2) Not shown in any of these GIFs are the plays where Johnson was out of his stance and 2 yards in the backfield well before the snap. Good on him for recognizing and exploiting an officiating inefficiency, but those really should have been false starts.
#19 by Pat // Feb 07, 2023 - 8:32am
There's also a "cheat" point people don't realize which was covered with a podcast with Andrew Whitworth: linemen in a two point stance are allowed to adjust their back foot, so top tackles "adjust" by starting their set right before the snap, so long as their trunk/front foot stays stationary.
Basically, pre-snap movement has become much more prevalent in the past decade-ish.
#16 by Pat // Feb 06, 2023 - 9:16am
Literally every single offensive linemen the Eagles have is a home-grown product. The only offensive line coaches that any of them have ever known in the NFL are Howard Mudd and Jeff Stoutland, and only Kelce knew Mudd (who retired after the '12 season).
Every one. Every starter, every backup. No offensive lineman on the Eagles has ever played a snap for another NFL team. At least of the teams in the playoffs, 2 others (Minnesota and Dallas) had fully home-grown starters but no one had a completely home-grown set of offensive linemen.
Jeff Stoutland basically taught all of the offensive linemen on the Eagles everything they know, at least at the NFL level.
It's insane. He's one of the most valuable coaches in the entire NFL and until this year, barely any fans knew who he was. Everyone talks about how amazing a GM Howie Roseman is, and part of that is drafting any offensive lineman Stoutland wants.
#6 by theslothook // Feb 03, 2023 - 1:56pm
I wish Ben would review some all time units' film and use that as a baseline anchor to compare against future teams
Ben, could you pretty please with sugar on top watch that vintage Chiefs line from the 2000s or maybe the hall of fame hogs from the glory day Redskins?
#14 by billprudden // Feb 05, 2023 - 9:48am
That would be cool. Even if he didn't decide on a statistically #1 unit, but instead one that scratched his qualitative / stylistic itches. So a great power line or a great Shanahan-style zone line, I really don't care. But yes, let's ask Ben to claim a 'best' line, and show us why. Even if it means watching grainy Mike Munchak VHS gifs...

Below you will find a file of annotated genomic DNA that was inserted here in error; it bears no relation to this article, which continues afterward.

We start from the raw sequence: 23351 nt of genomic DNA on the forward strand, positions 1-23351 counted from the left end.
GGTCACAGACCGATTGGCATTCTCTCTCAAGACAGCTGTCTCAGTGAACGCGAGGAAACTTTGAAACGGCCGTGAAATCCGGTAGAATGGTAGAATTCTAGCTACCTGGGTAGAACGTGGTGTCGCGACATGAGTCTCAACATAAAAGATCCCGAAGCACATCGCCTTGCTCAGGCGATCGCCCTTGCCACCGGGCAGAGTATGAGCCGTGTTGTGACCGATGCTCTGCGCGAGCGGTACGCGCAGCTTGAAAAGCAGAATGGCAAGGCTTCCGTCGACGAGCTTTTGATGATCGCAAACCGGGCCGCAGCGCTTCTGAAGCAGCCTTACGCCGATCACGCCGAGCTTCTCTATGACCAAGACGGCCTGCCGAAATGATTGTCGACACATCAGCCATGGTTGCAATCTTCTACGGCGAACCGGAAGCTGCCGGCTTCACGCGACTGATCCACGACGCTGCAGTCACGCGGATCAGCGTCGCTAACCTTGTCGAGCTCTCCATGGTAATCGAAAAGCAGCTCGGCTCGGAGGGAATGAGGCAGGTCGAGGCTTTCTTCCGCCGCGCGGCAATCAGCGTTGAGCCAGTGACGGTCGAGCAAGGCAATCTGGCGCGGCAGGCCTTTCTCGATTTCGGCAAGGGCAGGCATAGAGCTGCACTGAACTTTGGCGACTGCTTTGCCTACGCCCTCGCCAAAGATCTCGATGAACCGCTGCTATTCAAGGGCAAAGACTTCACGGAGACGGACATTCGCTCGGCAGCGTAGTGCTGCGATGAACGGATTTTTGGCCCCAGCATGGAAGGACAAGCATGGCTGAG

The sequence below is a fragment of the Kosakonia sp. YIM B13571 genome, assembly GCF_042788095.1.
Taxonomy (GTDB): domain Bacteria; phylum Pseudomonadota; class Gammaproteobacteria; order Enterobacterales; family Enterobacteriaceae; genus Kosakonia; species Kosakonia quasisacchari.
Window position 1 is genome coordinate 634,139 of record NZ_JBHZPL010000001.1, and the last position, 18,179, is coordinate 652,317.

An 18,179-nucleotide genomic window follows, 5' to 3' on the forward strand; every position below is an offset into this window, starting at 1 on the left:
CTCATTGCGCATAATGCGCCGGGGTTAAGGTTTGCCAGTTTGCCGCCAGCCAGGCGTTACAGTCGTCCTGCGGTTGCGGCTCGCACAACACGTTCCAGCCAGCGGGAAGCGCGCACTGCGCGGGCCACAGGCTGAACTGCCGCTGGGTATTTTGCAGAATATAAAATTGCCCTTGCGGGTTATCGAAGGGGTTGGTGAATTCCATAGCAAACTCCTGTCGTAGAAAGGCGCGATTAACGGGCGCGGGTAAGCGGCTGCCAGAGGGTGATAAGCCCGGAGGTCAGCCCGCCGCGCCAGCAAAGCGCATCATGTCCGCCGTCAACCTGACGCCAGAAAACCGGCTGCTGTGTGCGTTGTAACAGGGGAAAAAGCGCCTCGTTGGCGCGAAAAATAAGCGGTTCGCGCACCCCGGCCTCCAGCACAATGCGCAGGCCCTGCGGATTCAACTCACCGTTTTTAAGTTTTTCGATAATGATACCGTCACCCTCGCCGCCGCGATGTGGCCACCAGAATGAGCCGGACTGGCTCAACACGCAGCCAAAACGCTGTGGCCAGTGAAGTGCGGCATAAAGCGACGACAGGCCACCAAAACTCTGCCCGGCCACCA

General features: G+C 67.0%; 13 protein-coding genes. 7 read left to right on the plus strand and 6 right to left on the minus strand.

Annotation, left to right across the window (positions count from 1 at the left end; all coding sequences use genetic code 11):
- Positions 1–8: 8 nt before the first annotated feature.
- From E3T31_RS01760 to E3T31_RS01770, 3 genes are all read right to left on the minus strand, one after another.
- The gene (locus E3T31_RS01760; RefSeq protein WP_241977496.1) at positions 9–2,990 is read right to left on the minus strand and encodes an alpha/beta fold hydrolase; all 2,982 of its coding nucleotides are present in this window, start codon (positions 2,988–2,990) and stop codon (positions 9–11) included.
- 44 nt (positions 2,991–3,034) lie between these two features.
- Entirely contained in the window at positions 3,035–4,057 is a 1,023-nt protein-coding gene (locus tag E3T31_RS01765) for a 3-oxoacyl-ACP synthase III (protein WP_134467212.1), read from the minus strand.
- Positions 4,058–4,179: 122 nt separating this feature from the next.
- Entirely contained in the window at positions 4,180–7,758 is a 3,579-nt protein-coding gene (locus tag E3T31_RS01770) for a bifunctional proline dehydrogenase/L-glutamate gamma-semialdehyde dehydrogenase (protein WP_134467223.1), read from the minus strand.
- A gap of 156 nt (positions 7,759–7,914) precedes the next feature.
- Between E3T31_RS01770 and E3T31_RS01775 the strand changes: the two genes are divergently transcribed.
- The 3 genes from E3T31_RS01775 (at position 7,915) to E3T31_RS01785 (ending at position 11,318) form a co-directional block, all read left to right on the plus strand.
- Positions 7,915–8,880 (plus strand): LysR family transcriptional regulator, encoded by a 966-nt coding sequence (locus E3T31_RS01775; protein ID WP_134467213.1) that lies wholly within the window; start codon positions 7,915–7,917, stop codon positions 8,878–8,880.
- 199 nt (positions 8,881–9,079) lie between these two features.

#15 by DoubleB // Feb 05, 2023 - 11:29am
You go too far back and you start getting to completely different rules. It's worth watching some of those Super Bowl recaps from the real early games (60s and 70s) that are showing on the NFL Network to see how different the blocking is. OL can't use their hands, but can hi-lo DL all over the field.
#12 by Pat // Feb 04, 2023 - 5:12pm
I don't think it's exactly "one weak link" but the overall idea is right. I've always thought offensive lines can handle one subpar guy - you basically never end up with full "one on one" blocking anyway.
Plus the real extra key is the QB and whoever's coordinating the blocking. If you know where the pressure's coming from and you know where you're likely to struggle, you'll be fine.
The real problem is when you get a situation like Indy had early last year, with, say, both tackles being terrible. There's just no way to deal with that.
#2 by theslothook // Feb 03, 2023 - 11:06am
I wish the NFL had an official award recognition per position so that individual offensive linemen could be recognized beyond all pro teams.
I bet the average fan thinks Travis is miles above his brother Jason by simple virtue of the positions they play and the way the NFL awards skill positions.
#7 by Pat // Feb 04, 2023 - 8:51am
There's a story Travis Kelce tells about the time that Dick Vermeil came in to address the Chiefs before a game, talking about the toughness and determination needed to win. Vermeil called out Travis to stand up, and he does, all "yes coach!" and quietly thinking he's going to get some praise.
Then Vermeil goes "Your brother Jason is the best damn football player I've ever seen."